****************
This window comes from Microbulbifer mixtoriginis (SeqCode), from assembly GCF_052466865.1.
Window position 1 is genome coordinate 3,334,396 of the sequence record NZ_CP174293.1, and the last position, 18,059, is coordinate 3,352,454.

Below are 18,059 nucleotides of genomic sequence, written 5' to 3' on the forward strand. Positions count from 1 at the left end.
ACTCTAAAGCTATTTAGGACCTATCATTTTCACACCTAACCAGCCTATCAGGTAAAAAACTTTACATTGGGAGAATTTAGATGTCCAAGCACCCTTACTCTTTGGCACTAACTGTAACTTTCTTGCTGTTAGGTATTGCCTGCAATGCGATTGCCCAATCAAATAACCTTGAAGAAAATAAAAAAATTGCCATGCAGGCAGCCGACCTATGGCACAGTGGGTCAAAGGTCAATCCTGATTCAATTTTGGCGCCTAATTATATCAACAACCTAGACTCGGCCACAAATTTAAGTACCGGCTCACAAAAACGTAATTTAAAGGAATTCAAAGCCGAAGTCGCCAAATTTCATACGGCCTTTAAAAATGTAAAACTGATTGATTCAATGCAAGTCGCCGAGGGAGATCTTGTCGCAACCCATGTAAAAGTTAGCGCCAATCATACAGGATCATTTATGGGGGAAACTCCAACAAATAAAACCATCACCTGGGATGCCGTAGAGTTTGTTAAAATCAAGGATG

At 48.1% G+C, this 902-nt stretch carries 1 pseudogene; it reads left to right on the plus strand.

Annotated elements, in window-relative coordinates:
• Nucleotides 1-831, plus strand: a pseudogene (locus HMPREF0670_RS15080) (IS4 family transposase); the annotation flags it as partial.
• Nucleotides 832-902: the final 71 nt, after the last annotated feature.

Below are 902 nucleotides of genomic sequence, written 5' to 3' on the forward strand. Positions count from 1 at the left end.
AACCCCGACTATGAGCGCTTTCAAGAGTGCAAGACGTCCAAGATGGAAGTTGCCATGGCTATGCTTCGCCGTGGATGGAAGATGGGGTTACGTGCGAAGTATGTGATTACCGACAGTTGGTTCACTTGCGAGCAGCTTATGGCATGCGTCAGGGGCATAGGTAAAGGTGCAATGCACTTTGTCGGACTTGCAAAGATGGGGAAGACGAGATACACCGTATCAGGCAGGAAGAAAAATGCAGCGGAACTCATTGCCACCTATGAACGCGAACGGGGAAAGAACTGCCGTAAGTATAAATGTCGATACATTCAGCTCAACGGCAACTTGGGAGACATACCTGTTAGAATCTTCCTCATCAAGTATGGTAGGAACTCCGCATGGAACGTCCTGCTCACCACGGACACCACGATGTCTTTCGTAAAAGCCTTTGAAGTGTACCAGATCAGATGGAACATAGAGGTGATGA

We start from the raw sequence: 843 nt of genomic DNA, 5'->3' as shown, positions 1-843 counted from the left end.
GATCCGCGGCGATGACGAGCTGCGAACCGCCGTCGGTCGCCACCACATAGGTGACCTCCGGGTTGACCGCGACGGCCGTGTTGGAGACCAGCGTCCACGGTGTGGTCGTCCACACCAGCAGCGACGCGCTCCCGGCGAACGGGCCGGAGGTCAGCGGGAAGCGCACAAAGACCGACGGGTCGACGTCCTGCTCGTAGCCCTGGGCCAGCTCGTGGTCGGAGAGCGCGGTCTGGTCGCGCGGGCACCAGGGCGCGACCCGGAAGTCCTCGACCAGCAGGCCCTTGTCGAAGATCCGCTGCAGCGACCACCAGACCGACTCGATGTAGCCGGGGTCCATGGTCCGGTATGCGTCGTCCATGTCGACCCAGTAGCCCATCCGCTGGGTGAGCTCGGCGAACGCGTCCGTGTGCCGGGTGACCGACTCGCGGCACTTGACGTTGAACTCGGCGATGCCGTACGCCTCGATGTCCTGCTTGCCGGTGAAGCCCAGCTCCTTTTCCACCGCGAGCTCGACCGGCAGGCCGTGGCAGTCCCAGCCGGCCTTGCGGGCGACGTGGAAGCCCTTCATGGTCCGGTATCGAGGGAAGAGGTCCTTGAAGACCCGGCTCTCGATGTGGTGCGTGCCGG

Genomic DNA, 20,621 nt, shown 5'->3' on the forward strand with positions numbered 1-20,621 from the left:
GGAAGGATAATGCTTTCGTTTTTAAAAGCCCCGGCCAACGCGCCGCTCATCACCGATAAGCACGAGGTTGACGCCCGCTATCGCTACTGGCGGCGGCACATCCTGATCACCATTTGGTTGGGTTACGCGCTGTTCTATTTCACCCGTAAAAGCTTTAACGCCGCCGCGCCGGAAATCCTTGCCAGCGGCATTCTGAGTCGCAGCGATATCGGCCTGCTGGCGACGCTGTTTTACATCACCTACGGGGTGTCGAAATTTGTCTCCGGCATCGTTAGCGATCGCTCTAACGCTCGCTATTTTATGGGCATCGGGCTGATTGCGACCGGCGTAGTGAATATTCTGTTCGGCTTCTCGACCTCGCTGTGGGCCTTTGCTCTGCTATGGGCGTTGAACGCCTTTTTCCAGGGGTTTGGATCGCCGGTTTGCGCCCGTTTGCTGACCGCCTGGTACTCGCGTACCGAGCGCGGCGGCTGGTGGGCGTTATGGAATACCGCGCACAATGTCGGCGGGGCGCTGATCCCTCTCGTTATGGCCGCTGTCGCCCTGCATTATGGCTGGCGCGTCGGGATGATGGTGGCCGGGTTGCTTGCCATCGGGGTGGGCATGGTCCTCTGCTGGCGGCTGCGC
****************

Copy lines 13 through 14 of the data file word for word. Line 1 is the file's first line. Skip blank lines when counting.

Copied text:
Genomic DNA, 20,621 nt, shown 5'->3' on the forward strand with positions numbered 1-20,621 from the left:
GGAAGGATAATGCTTTCGTTTTTAAAAGCCCCGGCCAACGCGCCGCTCATCACCGATAAGCACGAGGTTGACGCCCGCTATCGCTACTGGCGGCGGCACATCCTGATCACCATTTGGTTGGGTTACGCGCTGTTCTATTTCACCCGTAAAAGCTTTAACGCCGCCGCGCCGGAAATCCTTGCCAGCGGCATTCTGAGTCGCAGCGATATCGGCCTGCTGGCGACGCTGTTTTACATCACCTACGGGGTGTCGAAATTTGTCTCCGGCATCGTTAGCGATCGCTCTAACGCTCGCTATTTTATGGGCATCGGGCTGATTGCGACCGGCGTAGTGAATATTCTGTTCGGCTTCTCGACCTCGCTGTGGGCCTTTGCTCTGCTATGGGCGTTGAACGCCTTTTTCCAGGGGTTTGGATCGCCGGTTTGCGCCCGTTTGCTGACCGCCTGGTACTCGCGTACCGAGCGCGGCGGCTGGTGGGCGTTATGGAATACCGCGCACAATGTCGGCGGGGCGCTGATCCCTCTCGTTATGGCCGCTGTCGCCCTGCATTATGGCTGGCGCGTCGGGATGATGGTGGCCGGGTTGCTTGCCATCGGGGTGGGCATGGTCCTCTGCTGGCGGCTGCGC